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Levers Are Useful Tools!
Levers are devices that increase the force you use them with. Each lever has three main parts: the fulcrum, resistance arm, and effort arm. Do the following activity to experience the relationship between the fulcrum, resistance arm, and effort arm.
 
 

Materials:

  • Pencil
  • Ruler
  • Five pennies
 
Safety concerns: As with all science lab activities, the most important safety rule is to follow all teacher directions.
 

Procedure:

  1. Place the pencil on a desk or table top.
  2. Lay the ruler at a 90° angle to the pencil (with the middle of the ruler over the pencil.)
    • Place one penny at the far end of one side of the ruler.
    • Place a second penny at the opposite end on the other side of the ruler.
    • Notice how the ruler balances on the pencil.
  3. Now, experiment with moving the ruler so the pencil is no longer in the middle of the ruler.
    • Can you get the ruler to balance using different numbers of pennies placed on either side?
    • Can you get the ruler to balance by moving the pennies so they are not the same distance away from the pencil?

 

 

Analysis:

  1. Were you able to get the ruler to balance even though it did not have equal distances on either side of the pencil?
  2. How did the distance the pennies were placed with from the fulcrum (pencil) affect the way you were able to balance it?
 

The distance from the effort to the fulcrum is important. For example, you might have used two pennies at a distance of 20 centimeters and found that they exerted a greater force than the same two pennies at a distance of 15 centimeters.

Increasing the distance of the effort arm while decreasing the distance of the resistance arm allows you to gain more "power." There is, however, the challenge that you cannot make the effort arm too long or it is too hard to use!

 
Now let's look at a pry bar. It is a form of a lever. Use the photographs and see how it can be used as three different forms of levers. Each form of a lever has a different distance between the effort arm and the fulcrum. Notice, if you guess wrong, it will show you the relationship between the effort arm, resistance arm, and fulcrum for that kind of lever.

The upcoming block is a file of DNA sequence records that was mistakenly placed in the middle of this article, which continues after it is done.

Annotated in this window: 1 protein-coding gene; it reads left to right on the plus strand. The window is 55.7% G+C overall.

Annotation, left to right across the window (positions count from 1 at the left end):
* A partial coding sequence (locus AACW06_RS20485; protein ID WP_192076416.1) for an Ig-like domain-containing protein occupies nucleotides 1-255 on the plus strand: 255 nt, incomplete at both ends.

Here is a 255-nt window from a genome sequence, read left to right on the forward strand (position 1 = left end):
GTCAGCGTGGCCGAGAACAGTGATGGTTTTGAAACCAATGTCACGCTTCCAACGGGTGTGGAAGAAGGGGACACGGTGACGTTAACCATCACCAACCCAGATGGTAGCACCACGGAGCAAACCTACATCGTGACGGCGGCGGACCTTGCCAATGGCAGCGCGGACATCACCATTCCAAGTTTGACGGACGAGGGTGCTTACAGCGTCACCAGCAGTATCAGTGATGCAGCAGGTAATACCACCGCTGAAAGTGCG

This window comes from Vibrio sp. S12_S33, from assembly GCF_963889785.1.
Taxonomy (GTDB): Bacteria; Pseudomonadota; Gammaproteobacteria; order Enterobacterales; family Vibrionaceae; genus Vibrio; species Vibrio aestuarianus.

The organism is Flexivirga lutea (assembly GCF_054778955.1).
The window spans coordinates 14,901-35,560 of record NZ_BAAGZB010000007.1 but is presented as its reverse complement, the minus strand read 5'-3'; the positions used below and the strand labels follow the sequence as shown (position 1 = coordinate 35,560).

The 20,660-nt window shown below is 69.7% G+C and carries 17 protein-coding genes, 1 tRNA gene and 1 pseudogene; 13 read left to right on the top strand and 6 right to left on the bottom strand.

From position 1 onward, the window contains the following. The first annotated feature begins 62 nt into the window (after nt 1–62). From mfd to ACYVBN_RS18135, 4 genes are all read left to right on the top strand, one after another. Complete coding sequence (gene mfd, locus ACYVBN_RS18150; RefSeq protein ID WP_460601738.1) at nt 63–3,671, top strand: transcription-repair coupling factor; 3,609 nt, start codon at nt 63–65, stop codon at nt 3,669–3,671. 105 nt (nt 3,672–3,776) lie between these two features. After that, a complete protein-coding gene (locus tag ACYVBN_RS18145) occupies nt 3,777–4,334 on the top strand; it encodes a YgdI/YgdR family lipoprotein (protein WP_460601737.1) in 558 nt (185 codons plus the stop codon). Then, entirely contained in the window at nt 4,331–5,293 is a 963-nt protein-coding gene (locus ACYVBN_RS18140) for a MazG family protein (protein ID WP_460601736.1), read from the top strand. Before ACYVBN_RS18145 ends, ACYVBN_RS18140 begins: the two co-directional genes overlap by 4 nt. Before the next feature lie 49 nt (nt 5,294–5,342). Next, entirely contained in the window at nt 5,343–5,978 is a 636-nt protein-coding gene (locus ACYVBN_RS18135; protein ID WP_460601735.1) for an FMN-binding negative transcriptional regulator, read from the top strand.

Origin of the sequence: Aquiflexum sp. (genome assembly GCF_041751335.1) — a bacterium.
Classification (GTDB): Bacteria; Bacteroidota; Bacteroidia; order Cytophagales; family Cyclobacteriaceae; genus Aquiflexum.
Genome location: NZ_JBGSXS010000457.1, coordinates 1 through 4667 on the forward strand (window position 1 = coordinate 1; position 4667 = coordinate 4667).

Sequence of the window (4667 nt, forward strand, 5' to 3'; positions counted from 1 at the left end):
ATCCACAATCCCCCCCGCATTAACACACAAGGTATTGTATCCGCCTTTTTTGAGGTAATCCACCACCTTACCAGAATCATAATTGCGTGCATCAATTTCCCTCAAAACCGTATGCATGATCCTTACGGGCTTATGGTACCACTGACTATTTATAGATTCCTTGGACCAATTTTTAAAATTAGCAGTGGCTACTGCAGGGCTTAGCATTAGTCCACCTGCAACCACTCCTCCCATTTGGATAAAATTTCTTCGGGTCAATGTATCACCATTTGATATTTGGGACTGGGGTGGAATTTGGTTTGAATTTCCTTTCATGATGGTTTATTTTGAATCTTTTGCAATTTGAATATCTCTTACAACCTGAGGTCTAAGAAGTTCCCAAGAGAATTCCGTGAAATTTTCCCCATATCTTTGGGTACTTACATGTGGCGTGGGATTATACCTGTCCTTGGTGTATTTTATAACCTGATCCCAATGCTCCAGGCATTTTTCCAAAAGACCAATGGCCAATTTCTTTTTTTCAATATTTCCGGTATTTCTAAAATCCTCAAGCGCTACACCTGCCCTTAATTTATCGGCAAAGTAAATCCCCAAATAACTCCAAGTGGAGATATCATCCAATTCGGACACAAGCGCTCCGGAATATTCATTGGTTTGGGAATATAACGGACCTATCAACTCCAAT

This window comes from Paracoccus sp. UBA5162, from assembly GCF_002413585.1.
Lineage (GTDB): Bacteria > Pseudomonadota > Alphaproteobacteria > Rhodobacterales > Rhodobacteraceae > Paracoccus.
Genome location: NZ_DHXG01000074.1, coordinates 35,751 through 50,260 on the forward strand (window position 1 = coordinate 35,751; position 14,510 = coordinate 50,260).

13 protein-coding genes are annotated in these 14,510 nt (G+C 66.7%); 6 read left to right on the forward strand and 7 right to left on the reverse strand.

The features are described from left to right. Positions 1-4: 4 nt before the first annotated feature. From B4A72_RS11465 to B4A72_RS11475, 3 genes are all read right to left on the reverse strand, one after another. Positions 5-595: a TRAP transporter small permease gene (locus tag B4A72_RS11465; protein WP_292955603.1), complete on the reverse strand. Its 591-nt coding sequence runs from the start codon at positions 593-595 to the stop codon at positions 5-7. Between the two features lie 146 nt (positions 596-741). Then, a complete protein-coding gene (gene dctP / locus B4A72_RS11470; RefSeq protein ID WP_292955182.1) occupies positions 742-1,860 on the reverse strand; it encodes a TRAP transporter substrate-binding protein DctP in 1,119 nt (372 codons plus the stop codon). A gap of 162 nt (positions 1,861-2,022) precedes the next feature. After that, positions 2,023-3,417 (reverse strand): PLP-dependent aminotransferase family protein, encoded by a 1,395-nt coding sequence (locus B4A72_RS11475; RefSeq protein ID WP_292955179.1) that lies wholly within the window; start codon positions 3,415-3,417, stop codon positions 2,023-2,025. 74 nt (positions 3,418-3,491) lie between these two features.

The Three Classes of Levers

 
First class lever
 
Second class lever
 
Third class lever
 

 


What class of lever is a pry bar?
....It depends on how it is being used!


Think about each photograph and then move your mouse over what you believe is the best choice listed below the image.

 
Now, let's apply your knowledge about levers to determine the mechanical advantage of a lever. Mechanical advantage refers to how much the lever seems to increase your effort. The formula for mechanical advantage is as follows:
 
 

Analysis:

  1. If you place the effort two meters away from the fulcrum and the resistance two meters away from the fulcrum, what is the mechanical advantage?
  2. If you place the effort two meters away from the fulcrum and the resistance one meter away from the fulcrum, what is the mechanical advantage?
  3. If you place the effort one meter away from the fulcrum and the resistance two meters away from the fulcrum, what is the mechanical advantage?
 
Check your answers by highlighting the box below.
1. Ma=1, 2. Ma=2, 3. Ma=.5

Review Science safetey rules here.

Get the plug-ins: Get Adobe Acrobat Reader , and Get Quicktime Player. (The QuickTime plug-in is needed to play sounds and movies correctly.)

Want to share photos of you or your friends doing this activity? Send it in an e-mail with the following information:

  1. The title of the activity
  2. The URL (Internet address)
  3. Your name.

Remember that no pictures can be used that show student faces or student names on it. 

Teachers should view the Teacher Site Map to relate Sci-ber text and the USOE 8th grade science core.


Updated October 24, 2008 by: Glen Westbroek

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